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Exclusive: LSE students outraged after property law exam is brought forward by a whole month

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And then moved back to its original date days later

Students at the London School of Economics (LSE) were left seething over the weekend, after being informed that their property law exam was being brought forward by a whole month.

On Friday afternoon, just hours before they were due to break up for Easter, LLB students received an email that said their “Property II” exam — which was originally scheduled for 2 June — would now take place on 2 May. The message, in full below, apologised to those affected for the “disruption”, but failed to offer any explanation as to why the decision had been taken in the first place.

A copy of the email received by LSE law students on Friday

As you can probably imagine the exam date switch did not go down well with LSE’s law student cohort. One, wishing to remain anonymous, told Legal Cheek that the law school’s decision was “outrageous”. Another — who revealed that students had received their finalised exam timetable over a month ago — branded it “unacceptable”.

And these weren’t just isolated pockets of discontent. A petition calling for “the exam to be placed on its original date” has amassed over 400 signatures. Continuing, the online appeal — which was posted on Change.org — states that the date switch is “taking away valuable revision time for students.”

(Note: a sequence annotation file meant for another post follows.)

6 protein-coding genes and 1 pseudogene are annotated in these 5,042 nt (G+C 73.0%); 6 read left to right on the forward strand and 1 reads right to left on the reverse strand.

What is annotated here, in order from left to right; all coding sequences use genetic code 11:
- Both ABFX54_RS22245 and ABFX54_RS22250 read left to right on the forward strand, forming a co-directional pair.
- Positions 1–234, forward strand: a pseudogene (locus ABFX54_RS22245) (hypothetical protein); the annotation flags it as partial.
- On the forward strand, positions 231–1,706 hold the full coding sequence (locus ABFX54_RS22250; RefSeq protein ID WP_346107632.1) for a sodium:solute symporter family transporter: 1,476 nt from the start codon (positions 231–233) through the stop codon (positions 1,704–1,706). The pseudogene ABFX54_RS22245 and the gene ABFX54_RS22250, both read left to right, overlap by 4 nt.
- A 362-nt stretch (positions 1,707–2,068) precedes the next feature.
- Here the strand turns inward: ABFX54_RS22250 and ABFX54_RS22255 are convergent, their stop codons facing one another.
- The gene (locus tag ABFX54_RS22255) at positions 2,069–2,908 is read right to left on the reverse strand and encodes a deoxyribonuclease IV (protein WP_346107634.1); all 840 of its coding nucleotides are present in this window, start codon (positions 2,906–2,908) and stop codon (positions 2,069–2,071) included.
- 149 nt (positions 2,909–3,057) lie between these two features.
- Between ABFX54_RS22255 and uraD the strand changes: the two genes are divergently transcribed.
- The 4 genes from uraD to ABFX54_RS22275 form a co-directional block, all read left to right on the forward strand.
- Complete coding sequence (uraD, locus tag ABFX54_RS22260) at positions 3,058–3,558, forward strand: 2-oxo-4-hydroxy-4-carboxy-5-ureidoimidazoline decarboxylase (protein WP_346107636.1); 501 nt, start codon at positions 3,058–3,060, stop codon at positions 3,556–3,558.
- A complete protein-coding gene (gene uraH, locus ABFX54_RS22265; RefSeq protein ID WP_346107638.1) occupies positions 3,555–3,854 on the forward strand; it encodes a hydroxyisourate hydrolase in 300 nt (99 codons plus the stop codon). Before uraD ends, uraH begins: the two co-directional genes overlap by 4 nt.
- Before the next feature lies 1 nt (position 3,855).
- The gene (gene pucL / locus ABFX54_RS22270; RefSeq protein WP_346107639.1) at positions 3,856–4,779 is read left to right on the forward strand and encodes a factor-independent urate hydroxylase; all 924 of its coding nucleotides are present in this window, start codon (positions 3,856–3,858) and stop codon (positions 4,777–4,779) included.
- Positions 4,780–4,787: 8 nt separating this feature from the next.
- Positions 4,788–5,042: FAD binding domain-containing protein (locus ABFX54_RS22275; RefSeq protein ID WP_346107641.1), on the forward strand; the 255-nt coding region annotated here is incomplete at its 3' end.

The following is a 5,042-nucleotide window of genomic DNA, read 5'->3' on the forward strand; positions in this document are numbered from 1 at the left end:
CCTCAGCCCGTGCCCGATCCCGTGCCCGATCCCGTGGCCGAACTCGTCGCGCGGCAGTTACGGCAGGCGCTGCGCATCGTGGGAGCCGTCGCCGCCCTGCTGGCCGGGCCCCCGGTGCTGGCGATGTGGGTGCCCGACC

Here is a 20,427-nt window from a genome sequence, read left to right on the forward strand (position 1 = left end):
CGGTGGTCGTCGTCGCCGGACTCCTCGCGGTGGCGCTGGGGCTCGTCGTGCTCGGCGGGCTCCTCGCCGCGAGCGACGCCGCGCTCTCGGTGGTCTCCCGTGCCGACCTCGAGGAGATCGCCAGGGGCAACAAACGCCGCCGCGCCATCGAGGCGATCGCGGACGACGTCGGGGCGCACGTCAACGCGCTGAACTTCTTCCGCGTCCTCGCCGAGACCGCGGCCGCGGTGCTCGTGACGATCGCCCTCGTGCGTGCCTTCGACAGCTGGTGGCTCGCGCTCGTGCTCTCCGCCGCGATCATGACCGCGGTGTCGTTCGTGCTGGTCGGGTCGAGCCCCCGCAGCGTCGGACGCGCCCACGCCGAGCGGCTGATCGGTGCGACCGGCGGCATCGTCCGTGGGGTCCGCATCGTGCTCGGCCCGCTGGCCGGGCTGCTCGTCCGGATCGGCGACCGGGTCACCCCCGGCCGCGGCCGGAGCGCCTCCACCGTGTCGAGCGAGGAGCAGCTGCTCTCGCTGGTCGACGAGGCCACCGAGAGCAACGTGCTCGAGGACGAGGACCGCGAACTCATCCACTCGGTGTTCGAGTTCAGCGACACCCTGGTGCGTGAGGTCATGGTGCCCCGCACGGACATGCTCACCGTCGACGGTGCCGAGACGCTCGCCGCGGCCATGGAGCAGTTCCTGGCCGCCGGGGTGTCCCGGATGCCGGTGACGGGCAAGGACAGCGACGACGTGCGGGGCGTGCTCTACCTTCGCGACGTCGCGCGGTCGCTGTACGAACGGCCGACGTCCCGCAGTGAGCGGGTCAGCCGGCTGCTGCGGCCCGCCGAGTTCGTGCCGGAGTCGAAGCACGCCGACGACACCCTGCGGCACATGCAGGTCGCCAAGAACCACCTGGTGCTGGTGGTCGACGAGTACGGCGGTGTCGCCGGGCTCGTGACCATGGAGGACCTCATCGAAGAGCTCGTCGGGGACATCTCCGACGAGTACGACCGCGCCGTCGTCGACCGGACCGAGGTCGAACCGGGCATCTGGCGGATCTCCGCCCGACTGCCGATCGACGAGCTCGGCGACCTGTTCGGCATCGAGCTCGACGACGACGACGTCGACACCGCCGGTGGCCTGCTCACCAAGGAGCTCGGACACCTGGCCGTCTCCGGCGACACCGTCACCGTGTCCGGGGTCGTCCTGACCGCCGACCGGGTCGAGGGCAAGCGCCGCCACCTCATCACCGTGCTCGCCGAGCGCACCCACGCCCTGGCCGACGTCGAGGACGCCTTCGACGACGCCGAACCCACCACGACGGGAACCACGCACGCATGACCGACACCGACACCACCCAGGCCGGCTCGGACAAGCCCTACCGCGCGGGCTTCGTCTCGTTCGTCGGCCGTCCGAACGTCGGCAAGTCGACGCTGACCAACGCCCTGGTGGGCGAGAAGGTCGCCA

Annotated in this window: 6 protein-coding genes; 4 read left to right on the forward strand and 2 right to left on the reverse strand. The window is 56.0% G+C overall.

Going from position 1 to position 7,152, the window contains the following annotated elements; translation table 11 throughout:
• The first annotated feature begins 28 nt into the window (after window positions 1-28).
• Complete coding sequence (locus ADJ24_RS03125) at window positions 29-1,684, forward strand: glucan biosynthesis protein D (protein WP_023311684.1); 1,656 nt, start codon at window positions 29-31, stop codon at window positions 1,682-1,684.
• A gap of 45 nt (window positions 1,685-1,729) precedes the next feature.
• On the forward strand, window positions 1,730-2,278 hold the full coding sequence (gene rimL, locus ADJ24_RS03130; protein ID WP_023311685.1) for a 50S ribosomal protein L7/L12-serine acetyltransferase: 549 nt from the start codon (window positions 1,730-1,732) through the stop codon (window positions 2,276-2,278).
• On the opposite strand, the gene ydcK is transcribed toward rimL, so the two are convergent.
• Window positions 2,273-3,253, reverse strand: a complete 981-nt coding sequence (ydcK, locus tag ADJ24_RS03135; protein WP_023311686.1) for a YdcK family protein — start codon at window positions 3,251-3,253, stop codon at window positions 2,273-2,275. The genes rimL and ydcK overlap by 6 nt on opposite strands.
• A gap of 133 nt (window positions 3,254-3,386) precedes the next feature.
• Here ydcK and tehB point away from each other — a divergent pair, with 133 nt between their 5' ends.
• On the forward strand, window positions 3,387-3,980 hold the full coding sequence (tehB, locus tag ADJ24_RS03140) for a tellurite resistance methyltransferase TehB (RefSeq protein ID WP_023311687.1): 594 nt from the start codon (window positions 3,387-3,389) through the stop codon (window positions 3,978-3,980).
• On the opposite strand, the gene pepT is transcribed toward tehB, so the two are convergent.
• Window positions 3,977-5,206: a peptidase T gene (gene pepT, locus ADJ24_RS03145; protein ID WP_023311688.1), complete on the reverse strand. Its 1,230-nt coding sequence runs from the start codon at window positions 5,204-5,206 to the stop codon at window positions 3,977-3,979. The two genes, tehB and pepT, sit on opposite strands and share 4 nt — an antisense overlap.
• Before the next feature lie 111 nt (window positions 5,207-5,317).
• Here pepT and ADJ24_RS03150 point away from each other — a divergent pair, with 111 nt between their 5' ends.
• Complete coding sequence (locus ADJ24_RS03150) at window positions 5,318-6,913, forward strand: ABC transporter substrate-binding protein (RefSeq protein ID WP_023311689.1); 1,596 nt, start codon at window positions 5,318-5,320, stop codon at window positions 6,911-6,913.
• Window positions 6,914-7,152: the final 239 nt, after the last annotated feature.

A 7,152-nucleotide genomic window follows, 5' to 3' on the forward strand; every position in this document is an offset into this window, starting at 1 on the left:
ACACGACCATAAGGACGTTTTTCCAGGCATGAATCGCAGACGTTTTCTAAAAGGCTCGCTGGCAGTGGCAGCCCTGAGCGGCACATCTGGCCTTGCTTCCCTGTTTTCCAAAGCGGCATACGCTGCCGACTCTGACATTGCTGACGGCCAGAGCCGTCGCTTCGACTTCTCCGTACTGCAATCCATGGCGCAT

Change.org petition

Now, it would appear LSE bigwigs have bowed to student pressure.

Those affected by the decision received an email (in full below) this morning which confirmed that the property exam would now take place on its original date, 2 June. Apologising “for any distress or worry caused,” the email cites a number of factors that prompted the date change, including the close proximity of other exams and issues finding a large enough venue in London.

A copy of the follow up email received by students this morning

Confirming that the exam would now go ahead on its original date, LSE’s head of law, Jeremy Horder, told Legal Cheek:

The department of law made a recent change to the date set for an examination, after consideration of a variety of concerns about the original date. However, in the light of student objections to the disruption that this change would cause, the department has reinstated the original date for the examination. The department apologises for any worry or confusion that may have been caused.

It would appear the only thing more stressful than taking a law exam is trying to schedule one.

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41 Comments

Anonymous

I’d put everyone in the department in the figure-four leglock if they messed with my schedule like this.

(39)(2)

Anonymous

This post has been removed because it breached Legal Cheek’s comments policy.

(0)(2)

Blacker the Sequel of the Prequel

I agree and quote Randy Savage LJ in so doing: “Ooooooh yeah!”

(2)(0)

disgruntled LSE student

20% of the entire cohort will get firsts anyway…grade inflation seems rife

(9)(27)

Anonymous

Yeah because they give out 20% firsts in property law… oh wait no they don’t

(15)(1)

Anonymous

Tell that to the Oxford bois with their 25 percents

(5)(8)

Juristutor